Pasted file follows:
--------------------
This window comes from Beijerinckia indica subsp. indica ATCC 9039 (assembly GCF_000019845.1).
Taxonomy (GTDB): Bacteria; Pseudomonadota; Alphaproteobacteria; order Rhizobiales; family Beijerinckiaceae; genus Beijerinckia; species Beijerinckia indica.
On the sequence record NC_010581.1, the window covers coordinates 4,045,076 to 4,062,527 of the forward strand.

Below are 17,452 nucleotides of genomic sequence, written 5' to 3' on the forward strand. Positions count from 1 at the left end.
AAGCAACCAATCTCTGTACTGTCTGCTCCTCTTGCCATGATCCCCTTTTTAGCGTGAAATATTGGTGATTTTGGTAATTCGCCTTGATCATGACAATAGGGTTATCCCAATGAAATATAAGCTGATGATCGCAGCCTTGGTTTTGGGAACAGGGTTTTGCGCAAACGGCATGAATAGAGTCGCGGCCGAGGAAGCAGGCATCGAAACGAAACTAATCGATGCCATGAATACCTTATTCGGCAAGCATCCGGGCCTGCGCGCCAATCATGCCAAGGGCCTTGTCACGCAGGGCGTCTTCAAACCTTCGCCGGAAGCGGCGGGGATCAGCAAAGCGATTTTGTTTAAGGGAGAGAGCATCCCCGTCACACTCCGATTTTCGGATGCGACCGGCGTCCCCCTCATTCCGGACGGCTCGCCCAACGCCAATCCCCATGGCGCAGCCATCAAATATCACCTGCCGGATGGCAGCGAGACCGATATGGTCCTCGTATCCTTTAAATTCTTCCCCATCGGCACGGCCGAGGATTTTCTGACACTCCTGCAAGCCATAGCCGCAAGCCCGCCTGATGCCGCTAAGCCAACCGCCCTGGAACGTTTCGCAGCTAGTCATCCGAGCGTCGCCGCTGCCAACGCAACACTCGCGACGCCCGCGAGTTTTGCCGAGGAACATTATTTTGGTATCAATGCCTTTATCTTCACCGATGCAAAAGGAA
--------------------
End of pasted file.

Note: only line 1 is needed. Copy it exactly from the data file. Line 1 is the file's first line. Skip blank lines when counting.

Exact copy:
This window comes from Beijerinckia indica subsp. indica ATCC 9039 (assembly GCF_000019845.1).